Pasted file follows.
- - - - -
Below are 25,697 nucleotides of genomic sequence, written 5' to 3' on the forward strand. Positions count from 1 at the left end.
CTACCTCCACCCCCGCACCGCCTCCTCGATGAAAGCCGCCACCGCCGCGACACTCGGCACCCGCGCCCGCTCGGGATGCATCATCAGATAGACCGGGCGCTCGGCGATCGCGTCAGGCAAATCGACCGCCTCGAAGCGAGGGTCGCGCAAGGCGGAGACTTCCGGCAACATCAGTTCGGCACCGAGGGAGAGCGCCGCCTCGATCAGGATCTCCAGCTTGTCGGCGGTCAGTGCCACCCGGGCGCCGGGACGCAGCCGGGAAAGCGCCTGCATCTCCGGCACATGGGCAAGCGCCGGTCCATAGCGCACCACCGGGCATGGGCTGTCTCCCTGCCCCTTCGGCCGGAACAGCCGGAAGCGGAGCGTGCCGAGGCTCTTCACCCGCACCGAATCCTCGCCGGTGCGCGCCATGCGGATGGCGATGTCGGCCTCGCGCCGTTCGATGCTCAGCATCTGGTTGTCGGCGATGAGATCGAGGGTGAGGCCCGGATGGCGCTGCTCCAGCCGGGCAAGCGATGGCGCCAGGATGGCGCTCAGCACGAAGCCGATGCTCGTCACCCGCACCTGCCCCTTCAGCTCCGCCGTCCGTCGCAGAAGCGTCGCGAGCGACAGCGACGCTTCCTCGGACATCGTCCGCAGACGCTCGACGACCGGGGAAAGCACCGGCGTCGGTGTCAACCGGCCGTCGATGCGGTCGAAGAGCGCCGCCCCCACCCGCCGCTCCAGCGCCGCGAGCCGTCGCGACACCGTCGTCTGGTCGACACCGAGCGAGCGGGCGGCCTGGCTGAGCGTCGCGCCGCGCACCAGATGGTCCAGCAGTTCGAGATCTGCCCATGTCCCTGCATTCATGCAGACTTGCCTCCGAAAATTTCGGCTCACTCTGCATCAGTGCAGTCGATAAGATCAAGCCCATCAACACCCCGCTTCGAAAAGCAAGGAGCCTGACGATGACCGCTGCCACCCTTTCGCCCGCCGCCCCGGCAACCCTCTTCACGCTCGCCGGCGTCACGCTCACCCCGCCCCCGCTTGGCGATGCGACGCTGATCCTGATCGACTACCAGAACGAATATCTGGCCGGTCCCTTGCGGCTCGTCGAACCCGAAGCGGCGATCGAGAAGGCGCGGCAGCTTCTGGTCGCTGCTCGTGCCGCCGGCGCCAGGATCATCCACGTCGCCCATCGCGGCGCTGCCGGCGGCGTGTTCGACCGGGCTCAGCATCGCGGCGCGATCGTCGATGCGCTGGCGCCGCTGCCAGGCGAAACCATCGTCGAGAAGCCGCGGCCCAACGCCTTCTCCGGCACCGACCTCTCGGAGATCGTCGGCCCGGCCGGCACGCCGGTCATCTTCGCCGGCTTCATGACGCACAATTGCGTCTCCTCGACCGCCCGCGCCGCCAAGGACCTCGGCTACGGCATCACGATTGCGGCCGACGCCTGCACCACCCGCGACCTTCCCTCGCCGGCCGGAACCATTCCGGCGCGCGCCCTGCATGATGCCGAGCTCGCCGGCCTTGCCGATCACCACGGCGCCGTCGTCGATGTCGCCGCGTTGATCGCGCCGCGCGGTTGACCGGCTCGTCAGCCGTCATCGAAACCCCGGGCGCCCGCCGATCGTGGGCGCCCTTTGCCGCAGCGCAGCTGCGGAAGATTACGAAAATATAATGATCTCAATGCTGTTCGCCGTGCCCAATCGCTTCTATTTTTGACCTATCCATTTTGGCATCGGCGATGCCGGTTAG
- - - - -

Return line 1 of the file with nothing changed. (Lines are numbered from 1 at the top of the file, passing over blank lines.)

Below are 25,697 nucleotides of genomic sequence, written 5' to 3' on the forward strand. Positions count from 1 at the left end.